All studies that assessed the association between AGTR1 A1166C and CKD risk were considered for inclusion using the following criteria: (1) cross-sectional surveys or case-control studies; (2) study population aged >18 years; (3) CKD defined according to the National Kidney Foundation as kidney damage by clinical diagnosis or a glomerular filtration rate <60 ml/min/1.73 m2; (4) inclusion of at least one control group with normal kidney function; and (5) detailed genotype information. Common genetic association study methods included co-dominant, allele, dominant, and recessive models, although some papers only presented significant results. We only included papers with detailed information about genotypes. Studies that investigated relationships between genetic polymorphisms and other kidney diseases (lupus nephritis, polycystic kidney disease, endemic nephropathy, or reflux nephropathy) were excluded. For manuscripts with incomplete published data, we attempted to contact the authors for further information.

Data extraction and quality assessment

We recorded the first author’s name, publication year, study population ethnicity, kidney functions of cases, definition of the case group, and case group population characteristics (mean age, proportion of male subjects, BMI, DM prevalence, hypertension prevalence, proportion of smokers, and AGTR1 A1166C genotype distribution). DM and hypertension were defined as plasma glucose >126 mg/dL and systolic blood pressure >140 mmHg, respectively. If the article did not report DM and hypertension prevalence, or the definitions did not match, we assumed normal plasma glucose level and systolic blood pressure distributions for calculation purposes.

Bias risk was assessed via the Cochrane Collaboration, as suggested by the Newcastle–Ottawa Quality Assessment Scale [57]. This tool focuses on the following factors: (1) selection of study population, (2) case and control group comparability, and (3) assessed exposure. Each study received a score between 0 and 9. We investigated the relationship between study quality and risk estimation.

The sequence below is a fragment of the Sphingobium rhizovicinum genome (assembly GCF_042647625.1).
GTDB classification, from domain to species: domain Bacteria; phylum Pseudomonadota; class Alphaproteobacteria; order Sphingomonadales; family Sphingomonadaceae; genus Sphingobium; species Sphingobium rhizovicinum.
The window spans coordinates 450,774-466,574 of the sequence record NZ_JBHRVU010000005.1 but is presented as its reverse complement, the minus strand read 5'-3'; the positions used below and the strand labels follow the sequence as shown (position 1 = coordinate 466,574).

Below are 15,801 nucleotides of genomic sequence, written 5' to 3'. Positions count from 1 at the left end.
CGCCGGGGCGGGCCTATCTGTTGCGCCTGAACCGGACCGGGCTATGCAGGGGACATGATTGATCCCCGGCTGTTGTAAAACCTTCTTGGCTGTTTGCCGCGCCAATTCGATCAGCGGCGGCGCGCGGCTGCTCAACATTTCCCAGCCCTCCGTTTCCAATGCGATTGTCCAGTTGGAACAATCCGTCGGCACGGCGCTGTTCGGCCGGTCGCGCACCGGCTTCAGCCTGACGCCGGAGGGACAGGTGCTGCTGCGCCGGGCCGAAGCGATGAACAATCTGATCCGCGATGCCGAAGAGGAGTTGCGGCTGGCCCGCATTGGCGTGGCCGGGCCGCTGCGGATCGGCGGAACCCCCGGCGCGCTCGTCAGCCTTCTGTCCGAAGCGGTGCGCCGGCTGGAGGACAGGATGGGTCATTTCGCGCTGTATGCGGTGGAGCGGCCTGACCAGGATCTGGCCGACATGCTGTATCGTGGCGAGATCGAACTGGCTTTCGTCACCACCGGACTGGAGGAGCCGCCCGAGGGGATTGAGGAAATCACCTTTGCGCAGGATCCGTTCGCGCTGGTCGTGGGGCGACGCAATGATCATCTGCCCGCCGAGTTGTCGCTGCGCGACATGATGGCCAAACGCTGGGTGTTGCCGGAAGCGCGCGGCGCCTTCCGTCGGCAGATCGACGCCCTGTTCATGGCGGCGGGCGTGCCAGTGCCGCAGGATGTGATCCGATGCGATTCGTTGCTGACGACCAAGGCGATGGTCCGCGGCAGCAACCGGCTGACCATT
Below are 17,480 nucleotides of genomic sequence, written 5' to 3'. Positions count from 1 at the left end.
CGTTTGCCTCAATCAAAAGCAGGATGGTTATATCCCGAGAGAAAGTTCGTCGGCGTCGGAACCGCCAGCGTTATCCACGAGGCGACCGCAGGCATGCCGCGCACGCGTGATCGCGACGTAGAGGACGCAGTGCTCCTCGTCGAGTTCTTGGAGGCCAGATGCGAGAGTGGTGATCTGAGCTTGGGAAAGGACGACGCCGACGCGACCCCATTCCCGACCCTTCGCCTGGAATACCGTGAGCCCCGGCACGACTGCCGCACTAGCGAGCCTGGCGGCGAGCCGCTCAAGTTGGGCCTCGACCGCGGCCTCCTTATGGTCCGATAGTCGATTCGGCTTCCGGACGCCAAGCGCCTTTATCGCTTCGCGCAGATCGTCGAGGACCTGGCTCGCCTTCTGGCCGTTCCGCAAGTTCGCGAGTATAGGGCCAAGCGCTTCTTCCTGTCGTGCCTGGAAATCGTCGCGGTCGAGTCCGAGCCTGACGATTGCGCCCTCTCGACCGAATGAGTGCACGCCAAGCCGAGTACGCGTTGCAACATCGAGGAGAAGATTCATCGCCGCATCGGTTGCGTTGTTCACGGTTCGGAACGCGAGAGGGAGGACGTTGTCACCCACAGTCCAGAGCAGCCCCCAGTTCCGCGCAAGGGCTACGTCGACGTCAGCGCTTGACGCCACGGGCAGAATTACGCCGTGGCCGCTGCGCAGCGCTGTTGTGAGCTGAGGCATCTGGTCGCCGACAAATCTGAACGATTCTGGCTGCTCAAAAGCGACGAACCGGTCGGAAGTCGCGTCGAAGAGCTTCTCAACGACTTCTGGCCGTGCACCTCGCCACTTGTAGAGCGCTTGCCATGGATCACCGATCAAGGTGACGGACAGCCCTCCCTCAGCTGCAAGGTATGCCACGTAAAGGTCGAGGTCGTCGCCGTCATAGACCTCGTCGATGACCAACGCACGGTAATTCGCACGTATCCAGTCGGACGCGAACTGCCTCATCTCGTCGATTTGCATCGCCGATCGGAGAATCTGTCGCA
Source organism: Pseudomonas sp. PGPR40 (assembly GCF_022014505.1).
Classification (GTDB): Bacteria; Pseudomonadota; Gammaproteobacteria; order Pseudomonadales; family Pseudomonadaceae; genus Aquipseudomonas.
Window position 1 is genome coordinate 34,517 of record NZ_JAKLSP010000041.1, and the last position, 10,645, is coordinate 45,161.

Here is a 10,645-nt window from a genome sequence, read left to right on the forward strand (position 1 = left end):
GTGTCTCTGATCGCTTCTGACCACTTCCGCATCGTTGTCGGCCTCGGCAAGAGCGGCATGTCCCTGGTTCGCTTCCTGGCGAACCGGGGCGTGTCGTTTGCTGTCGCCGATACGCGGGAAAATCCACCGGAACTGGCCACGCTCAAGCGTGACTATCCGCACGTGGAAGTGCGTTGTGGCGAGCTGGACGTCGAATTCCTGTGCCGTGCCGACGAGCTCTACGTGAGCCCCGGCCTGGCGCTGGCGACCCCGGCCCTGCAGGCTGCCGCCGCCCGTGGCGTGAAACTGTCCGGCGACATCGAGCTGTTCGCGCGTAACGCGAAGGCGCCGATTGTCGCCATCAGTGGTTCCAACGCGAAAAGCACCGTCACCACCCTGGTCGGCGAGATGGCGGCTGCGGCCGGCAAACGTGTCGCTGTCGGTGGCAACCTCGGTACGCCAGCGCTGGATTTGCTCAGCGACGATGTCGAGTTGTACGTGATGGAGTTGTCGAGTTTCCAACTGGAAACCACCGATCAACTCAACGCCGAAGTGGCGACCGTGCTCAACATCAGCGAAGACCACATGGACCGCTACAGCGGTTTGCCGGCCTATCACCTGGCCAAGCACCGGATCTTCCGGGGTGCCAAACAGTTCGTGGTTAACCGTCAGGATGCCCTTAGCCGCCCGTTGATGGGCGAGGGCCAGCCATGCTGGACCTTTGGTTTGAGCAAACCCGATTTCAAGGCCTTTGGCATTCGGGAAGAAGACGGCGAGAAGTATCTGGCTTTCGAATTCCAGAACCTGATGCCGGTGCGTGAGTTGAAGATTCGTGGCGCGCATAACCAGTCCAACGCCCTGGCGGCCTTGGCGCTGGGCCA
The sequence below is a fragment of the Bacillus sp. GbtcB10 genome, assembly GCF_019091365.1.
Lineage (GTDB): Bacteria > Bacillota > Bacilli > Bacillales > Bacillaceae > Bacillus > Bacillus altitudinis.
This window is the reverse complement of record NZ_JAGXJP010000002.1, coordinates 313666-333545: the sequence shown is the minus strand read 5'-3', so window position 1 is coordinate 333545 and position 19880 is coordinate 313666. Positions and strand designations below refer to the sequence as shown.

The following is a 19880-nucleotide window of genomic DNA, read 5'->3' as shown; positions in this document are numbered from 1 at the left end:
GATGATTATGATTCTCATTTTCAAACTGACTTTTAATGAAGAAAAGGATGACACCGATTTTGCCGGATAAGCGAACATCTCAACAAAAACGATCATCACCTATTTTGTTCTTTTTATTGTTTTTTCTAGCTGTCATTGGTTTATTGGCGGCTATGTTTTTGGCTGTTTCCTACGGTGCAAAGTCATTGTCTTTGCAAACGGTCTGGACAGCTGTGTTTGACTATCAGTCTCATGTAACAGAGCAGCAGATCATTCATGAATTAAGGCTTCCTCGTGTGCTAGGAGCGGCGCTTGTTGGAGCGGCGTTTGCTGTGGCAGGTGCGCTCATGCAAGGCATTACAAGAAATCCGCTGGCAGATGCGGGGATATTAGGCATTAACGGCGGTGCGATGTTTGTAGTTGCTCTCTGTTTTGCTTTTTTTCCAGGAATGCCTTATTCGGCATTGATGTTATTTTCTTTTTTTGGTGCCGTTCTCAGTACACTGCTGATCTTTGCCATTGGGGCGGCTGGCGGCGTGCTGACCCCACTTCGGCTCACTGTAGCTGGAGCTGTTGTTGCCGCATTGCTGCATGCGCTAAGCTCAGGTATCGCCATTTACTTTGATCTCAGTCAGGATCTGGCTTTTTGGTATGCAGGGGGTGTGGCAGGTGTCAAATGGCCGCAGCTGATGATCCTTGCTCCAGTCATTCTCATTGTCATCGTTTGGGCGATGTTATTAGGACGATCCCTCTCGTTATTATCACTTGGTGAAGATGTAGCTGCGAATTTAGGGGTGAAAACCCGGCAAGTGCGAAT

Meta-analysis statistical analysis

Population characteristics of each included study are presented as means or proportions as appropriate. Our meta-analysis examined the association between AGTR1 A1166C and CKD risk in each study using ORs with 95% CIs. The τ2 statistic, estimated according to the DerSimonian-Laird method, was used to assess heterogeneity, and a random-effects model was used to calculate weighed effect size. Three common genetic models (allele type, dominant, and recessive models) were used to calculate the association between AGTR1 A1166C and CKD risk.

Egger’s regression and a funnel plot were used to test the symmetry of pooled results. The I2 value was calculated using the Cochrane Q test and used to quantify heterogeneity; an I2 value >50% indicated moderate to high heterogeneity. A meta-regression analysis of average summary values was used to explore the source of heterogeneity. According to our previous studies, the average summary value of a case group can be used to build a model and can facilitate interaction effect estimation [58]. An interaction effect is determined using the OR and defined as the ratio of ORs per unit. Possible moderators (race, study design, quality score, kidney function of case, sex, age, BMI, hypertension, DM, and smoking) were tested to explore heterogeneity.

P<0.05 was considered significant. However, because of multiple comparison correction, P<0.05/10 was considered significant for meta-regression analyses. Statistical analyses were conducted using the “metafor” and “meta” R version 3.3.1 packages.

CONFLICTS OF INTEREST

The authors declare that they have no conflicts of interest.